3. if in the static call graph a required edge exits a call site then the edge must be in the dynamic call graph.

4. a call of a virtual method is not shown in the dynamic call graph; instead it shows the normal method that actually gets called.

A dynamic call graph has the shape of an object graph where call nodes correspond to object nodes and immediately nested calls correspond to immediately nested objects.   

 

Make a figure for an expression traversal program. Show source, static and dynamic call graphs.

 

layer

object graph application

call graph application

top

strategy graph

pattern graph

middle

class graph

static call graph

bottom

object graph

dynamic call graph

Table 1: AOP applications of top-middle-bottom layers

 

2 abstractions, but details differ.

 

In the object graph application the intent of the top layer graph is to define a set of collaborating introductions and to define a pointcut for the join points that are created during the execution of the introductions. In the call graph application the intent of the top layer graph is to define a set of join points in the in an already defined dynamic call graph. The call graph application lacks the code defining qualities of the object graph application.

 

In aspect-oriented programming with a dynamic join point model, the join points are points in the dynamic call graph of the base program. The static call graph determines the overall shape of the dynamic call graph. For example, if in the static call graph method f does not call method g, then in the dynamic call graph f will never call g and if in the static call graph method f calls method g, then in the dynamic call graph, f may call g (there could be a condition involved that prevents the call of g at run-time).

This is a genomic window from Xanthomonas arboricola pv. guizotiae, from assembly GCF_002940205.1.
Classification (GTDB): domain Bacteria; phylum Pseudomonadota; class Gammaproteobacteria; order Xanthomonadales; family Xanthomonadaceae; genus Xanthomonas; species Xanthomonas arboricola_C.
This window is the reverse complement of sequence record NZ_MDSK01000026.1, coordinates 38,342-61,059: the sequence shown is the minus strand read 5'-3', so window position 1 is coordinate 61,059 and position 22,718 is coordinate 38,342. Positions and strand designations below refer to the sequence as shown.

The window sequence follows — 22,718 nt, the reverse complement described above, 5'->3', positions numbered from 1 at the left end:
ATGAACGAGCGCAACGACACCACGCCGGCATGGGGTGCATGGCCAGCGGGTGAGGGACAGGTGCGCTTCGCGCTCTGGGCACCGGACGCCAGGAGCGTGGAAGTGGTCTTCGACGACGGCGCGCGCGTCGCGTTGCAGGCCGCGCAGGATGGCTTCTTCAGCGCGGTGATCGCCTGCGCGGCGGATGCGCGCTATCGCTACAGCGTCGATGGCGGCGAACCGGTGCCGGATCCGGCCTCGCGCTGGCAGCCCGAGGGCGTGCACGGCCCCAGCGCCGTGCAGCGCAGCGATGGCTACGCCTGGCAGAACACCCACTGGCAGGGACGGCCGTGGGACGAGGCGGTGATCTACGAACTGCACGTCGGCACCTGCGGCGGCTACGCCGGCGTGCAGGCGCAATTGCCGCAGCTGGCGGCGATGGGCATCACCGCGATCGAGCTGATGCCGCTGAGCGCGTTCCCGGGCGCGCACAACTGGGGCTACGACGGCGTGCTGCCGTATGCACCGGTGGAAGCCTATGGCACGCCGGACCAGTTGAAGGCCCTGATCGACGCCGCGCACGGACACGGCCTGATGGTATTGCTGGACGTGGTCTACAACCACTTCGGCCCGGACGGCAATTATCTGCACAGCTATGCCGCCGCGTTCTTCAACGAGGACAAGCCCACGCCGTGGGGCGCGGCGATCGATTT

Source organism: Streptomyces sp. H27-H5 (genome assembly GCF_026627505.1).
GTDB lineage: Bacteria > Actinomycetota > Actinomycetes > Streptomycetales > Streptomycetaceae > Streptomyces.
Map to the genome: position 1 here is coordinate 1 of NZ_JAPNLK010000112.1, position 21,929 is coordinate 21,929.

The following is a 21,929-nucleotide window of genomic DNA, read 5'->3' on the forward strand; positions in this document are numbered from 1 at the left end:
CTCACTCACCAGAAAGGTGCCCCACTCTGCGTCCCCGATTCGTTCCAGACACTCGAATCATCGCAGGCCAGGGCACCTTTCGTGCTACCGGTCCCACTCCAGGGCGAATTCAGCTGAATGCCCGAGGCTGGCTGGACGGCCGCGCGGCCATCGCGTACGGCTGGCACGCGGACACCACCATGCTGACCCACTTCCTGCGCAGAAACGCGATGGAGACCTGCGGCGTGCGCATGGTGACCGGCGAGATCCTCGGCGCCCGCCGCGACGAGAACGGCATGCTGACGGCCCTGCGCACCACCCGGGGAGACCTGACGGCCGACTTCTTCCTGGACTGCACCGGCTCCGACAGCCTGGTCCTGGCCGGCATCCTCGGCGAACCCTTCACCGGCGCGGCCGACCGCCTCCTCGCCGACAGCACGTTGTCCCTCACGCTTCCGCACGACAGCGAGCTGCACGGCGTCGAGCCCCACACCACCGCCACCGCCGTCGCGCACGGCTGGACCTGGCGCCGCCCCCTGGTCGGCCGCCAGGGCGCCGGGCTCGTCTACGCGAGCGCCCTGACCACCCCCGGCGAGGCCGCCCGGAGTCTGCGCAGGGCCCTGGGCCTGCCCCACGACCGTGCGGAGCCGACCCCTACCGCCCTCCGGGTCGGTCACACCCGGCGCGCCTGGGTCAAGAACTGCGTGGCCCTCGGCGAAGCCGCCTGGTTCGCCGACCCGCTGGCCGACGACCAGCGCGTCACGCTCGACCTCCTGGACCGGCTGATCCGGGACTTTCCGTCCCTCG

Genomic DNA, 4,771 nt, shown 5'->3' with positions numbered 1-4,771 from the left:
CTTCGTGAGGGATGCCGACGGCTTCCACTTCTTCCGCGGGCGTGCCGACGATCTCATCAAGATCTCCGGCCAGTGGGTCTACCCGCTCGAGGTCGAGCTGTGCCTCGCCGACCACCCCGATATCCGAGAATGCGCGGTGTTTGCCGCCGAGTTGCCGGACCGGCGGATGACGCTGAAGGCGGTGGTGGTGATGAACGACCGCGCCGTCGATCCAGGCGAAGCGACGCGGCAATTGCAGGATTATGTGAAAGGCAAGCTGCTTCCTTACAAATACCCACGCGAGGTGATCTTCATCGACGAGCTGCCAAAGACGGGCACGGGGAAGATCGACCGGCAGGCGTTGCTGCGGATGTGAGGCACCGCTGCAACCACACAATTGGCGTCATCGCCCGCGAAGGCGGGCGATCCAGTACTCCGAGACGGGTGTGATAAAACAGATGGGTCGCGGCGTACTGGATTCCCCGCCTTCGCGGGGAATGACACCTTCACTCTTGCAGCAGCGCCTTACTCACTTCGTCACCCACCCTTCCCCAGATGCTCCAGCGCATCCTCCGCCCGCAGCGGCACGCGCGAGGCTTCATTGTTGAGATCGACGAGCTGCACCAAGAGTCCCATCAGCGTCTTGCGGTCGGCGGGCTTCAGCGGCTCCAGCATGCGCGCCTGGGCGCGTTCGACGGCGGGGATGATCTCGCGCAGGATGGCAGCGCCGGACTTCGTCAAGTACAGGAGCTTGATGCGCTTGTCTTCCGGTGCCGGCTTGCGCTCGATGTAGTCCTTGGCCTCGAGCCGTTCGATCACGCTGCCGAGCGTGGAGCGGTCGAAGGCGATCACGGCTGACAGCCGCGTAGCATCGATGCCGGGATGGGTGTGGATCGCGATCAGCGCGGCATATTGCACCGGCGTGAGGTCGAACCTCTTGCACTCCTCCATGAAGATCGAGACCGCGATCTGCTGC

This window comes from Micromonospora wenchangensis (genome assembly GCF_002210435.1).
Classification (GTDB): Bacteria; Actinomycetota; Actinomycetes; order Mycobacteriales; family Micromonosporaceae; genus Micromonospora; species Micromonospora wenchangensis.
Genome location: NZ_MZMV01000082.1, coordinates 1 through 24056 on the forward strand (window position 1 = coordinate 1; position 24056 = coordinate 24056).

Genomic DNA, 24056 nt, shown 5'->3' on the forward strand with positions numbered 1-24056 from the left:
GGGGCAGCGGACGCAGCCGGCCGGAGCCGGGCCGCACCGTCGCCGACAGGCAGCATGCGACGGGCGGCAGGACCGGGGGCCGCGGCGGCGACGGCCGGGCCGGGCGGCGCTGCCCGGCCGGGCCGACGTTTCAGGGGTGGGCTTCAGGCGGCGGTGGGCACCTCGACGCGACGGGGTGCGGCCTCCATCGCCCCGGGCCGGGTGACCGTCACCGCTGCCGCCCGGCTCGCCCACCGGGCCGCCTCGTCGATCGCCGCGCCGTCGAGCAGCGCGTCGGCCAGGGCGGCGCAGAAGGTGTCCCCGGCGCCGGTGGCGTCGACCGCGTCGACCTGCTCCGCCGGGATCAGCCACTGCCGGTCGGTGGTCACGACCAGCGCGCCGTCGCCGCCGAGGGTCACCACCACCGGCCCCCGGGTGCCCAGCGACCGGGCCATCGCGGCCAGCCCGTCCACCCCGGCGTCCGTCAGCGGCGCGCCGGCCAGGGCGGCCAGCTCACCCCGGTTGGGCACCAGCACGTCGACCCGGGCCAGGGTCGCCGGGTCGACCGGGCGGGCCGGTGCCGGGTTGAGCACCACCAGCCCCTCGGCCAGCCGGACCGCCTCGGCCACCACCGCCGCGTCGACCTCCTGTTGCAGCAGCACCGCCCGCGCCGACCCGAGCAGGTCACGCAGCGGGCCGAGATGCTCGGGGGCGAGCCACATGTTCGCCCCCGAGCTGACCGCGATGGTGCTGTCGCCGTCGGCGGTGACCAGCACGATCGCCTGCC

The object graph application defines a pointcut traversal(s): all join points of the object graph traversal defined by s. The call graph application defines a pointcut reachable(s): all join points defined by s for a given dynamic call graph. 

 

John Sung has implemented the object graph application in the DAJ tool.

The call graph application is introduced in this paper. We start with a comparison to AspectJ and show why the cflow construct of AspectJ is not sufficient to simulate the call graph application. AspectJ has a cflow pointcut that can be used together with the set operations to define useful sets of join points in a structure-shy way. For example, cflow can be used to propagate variables from one method to another method disregarding the number of intermediate method calls.

 

All method calls that might happen between a call to f and a call to g. For each of those method calls we would like to print some information about the join point and we would like to know how the join points are related. In other words, we want to know the structure of the dynamic call graph between calls to f and calls to g. We would like to describe this slice of the dynamic call graph as “from jp1 to jp2”, where jp1 = call(* f(*)) and jp2 = call(* g(*)). Both f and g may return any type and both may have one argument of any type.

 

In AspectJ we cannot conveniently express such subgraphs of the dynamic call graph. We could try cflow(jp1) && jp2 but this gives only a subset of the calls of g.

 

Consider the situation where we use AspectJ for testing architectural rules. We would like to ensure that between a call to f and call to g there is a call to x. In other words, there should be no path “from jp1 bypassing jp3 to jp2”, where jp3 corresponds to a call to x. Can do this with cflow: cflow(jp1) && jp2 ???